Revd Canon Thomas Woodhouse

Dear Friends,

Moments of peace and quiet reflection are not always easy to come by in December, but that should not prevent us seeking them out, or embracing them when they come as an unexpected gift! One such gift came my way when the Dorchester Choral Society performed Benjamin Britten’s cantata Saint Nicholas.

The legendary life of Saint Nicholas, Bishop of Myra, is revealed in Eric Crozier’s libretto and Britten’s music and paints a dramatically bold portrait of the saint's character, exaggerating the legends and glory that have accumulated over the centuries around Nicholas’s story.

The thing that impacted on me was the interplay between the generations involved on the night, with voices ranging from 14 years old upward. It was one reflection on the hope found at the heart of Christmas; it is not exclusively for one age or another but for all ages and for all times.

An Advent and Christmas gift being offered this year is a discussion on Remnants! David Bowen has taken up the challenge of putting together a short course looking at what Remnant meant in the Old Testament and means in the Church today! David is posing two questions: Does God work best with small numbers? What does he do with the left-overs?

Part of my preparation has been to read William Dalrymple’s book (published in 1997) From the Holy Mountain: A Journey in the Shadow of Byzantium. In AD 587, two monks embarked on a journey across the Byzantine world, from the shores of the Bosphorus to the sand dunes of Egypt. Their aim was to collect the wisdom of the sages and mystics of the Byzantine East before their fragile world shattered.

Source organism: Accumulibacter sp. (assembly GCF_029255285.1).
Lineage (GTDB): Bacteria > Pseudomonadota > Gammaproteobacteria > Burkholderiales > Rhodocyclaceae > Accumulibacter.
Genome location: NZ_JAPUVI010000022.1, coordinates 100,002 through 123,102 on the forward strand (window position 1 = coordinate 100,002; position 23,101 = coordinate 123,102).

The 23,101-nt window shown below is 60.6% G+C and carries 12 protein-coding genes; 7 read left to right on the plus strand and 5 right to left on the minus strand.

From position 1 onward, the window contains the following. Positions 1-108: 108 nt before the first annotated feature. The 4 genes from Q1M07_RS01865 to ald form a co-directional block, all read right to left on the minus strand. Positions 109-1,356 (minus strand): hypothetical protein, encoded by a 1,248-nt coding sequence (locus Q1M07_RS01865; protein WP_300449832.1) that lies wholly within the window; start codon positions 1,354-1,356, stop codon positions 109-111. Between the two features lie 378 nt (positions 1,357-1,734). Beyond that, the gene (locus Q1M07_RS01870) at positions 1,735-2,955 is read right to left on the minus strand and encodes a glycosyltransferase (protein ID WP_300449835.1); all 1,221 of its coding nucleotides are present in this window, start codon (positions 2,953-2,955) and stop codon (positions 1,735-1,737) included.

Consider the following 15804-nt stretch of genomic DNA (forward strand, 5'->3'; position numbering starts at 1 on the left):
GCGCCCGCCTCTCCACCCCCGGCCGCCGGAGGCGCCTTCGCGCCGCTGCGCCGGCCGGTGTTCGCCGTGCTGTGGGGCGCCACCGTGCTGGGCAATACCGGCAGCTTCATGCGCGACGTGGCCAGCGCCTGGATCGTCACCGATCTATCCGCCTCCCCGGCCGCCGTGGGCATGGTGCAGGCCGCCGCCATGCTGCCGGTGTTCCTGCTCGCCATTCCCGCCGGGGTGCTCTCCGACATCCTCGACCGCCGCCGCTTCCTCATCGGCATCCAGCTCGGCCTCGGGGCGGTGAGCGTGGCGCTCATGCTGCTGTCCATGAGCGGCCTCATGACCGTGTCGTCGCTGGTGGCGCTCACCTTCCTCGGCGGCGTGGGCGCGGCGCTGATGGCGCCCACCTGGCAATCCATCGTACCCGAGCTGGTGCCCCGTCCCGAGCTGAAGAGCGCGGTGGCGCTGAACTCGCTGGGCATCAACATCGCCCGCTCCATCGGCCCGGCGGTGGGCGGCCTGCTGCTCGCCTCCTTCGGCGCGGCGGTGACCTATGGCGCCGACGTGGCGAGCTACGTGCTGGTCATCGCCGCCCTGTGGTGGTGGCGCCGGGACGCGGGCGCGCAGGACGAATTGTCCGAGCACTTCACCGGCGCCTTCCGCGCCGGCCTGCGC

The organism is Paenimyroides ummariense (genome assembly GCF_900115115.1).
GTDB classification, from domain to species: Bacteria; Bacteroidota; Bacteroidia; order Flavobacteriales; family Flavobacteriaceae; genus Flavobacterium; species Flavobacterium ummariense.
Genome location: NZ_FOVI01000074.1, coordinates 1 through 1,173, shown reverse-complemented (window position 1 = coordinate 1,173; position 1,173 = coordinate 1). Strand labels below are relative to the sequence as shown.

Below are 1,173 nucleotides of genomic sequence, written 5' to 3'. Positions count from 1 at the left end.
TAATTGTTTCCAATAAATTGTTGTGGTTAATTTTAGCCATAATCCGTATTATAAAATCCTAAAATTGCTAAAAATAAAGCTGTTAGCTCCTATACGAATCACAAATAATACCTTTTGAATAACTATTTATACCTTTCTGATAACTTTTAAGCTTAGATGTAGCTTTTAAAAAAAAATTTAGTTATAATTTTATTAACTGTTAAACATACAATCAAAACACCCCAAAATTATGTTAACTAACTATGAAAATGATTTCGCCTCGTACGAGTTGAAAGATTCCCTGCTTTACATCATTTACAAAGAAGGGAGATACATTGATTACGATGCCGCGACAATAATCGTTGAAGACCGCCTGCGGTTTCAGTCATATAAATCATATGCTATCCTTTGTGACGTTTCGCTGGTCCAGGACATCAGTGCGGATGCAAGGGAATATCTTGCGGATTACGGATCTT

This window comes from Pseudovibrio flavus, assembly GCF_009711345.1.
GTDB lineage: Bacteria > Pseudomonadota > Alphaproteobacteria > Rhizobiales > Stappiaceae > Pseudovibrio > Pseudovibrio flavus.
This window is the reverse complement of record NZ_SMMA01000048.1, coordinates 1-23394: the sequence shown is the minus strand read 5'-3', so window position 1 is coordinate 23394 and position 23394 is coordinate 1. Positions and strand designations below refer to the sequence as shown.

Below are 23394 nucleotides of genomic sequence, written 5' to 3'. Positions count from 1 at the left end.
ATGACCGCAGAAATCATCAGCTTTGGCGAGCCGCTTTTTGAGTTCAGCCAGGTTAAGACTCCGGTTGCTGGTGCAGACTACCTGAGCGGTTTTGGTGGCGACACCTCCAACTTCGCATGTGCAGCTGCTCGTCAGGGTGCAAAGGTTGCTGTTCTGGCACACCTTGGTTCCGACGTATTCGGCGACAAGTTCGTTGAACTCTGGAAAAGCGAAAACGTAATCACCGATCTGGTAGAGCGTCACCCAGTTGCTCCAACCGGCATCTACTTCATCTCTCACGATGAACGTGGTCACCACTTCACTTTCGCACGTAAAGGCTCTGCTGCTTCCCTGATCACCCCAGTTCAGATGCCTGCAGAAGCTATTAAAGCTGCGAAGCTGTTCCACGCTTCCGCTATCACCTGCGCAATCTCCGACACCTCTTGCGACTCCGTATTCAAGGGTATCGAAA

Dalrymple observes that if the pattern of Christian suffering was more complex than I could possibly have guessed at the beginning of this journey, it was also more desperate. In Turkey and Palestine, the extinction of the descendant of John Moschos Byzantine Christians seemed imminent; at current emigration rates, it was unlikely that either community would still be in existence in twenty years.

Here is a second reflection on hope, twenty years on and Eastern Christianity retains a place in the lands that first heard the news that a Saviour had been born, there are still worshipping communities witnessing to the love of Our Lord Jesus Christ in the East.

Running throughout From the Holy Mountain is a rich blend of history and spirituality, adventure and politics. Similar themes accompany the faithful through Advent, Christmas and Epiphany: we have an opportunity to think again about the place God has in our lives. Moments of peace and quiet reflection are not easily found, but seek them out and in them think how you are going to translate the hope you have in the birth of Jesus into something new and lasting in 2018.

As ever,

Thomas M. B. Woodhouse
Team Rector of Dorchester and The Winterbournes

Remnants is on 14th December, 21st December and 11th January 7pm at the Rectory: book early to avoid disappointment!